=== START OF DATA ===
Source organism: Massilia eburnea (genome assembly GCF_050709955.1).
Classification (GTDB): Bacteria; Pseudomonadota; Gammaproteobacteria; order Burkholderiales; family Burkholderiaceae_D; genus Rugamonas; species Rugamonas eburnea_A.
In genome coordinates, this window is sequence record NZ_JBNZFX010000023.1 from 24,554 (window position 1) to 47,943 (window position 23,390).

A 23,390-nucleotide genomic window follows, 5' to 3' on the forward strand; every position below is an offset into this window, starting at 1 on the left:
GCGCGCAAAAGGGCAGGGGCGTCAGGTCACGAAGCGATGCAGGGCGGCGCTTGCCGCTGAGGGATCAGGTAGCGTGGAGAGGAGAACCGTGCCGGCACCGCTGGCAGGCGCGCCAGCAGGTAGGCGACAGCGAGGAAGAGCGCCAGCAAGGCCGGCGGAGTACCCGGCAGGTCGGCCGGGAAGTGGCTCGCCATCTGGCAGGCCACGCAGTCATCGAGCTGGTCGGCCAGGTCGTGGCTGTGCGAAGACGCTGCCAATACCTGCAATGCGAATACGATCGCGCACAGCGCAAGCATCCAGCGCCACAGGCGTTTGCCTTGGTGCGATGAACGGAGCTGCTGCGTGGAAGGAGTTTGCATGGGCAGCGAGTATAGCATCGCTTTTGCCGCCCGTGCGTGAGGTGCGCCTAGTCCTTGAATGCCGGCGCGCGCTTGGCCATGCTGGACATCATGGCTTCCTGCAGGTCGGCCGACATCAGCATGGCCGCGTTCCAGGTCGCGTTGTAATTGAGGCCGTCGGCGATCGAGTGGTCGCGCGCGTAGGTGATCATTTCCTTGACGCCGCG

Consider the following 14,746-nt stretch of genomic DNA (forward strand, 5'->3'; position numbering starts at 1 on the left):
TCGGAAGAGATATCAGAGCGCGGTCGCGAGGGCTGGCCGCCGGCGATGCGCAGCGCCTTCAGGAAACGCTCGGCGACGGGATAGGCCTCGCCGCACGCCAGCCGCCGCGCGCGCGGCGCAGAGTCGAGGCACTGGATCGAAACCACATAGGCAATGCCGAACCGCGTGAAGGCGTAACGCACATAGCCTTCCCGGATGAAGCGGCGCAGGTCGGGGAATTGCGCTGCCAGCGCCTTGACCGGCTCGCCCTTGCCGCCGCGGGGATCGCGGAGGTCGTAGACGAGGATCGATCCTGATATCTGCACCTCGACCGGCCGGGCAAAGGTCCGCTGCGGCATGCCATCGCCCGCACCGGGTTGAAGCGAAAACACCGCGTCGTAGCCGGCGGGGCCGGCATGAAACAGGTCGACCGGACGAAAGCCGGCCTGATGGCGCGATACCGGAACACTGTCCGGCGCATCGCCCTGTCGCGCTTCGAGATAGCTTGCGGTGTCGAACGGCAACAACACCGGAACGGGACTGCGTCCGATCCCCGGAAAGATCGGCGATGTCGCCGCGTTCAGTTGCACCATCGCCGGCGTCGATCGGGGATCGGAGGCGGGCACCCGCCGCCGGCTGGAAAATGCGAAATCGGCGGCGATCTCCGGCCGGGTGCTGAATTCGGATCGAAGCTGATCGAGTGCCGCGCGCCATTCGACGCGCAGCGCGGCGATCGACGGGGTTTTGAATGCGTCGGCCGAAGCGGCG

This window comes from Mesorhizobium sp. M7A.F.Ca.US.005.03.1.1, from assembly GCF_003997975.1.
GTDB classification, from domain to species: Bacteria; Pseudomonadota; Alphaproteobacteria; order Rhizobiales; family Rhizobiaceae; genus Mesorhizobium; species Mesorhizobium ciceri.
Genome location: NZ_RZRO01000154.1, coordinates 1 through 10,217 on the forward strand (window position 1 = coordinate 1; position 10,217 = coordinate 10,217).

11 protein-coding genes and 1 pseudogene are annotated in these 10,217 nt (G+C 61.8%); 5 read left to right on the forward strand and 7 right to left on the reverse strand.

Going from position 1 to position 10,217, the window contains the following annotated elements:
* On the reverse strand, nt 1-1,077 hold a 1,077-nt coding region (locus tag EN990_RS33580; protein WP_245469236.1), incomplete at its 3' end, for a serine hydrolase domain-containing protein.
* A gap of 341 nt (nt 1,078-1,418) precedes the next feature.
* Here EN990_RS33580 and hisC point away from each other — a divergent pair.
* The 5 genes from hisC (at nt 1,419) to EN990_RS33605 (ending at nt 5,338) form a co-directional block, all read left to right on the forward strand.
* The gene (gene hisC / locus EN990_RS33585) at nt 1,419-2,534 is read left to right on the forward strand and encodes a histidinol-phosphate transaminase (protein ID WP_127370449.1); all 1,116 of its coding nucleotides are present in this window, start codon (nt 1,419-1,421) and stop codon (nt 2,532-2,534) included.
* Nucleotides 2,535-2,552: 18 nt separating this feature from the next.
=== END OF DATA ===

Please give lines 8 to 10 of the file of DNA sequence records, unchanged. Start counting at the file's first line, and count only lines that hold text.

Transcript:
This window comes from Mesorhizobium sp. M7A.F.Ca.US.005.03.1.1, from assembly GCF_003997975.1.
GTDB classification, from domain to species: Bacteria; Pseudomonadota; Alphaproteobacteria; order Rhizobiales; family Rhizobiaceae; genus Mesorhizobium; species Mesorhizobium ciceri.
Genome location: NZ_RZRO01000154.1, coordinates 1 through 10,217 on the forward strand (window position 1 = coordinate 1; position 10,217 = coordinate 10,217).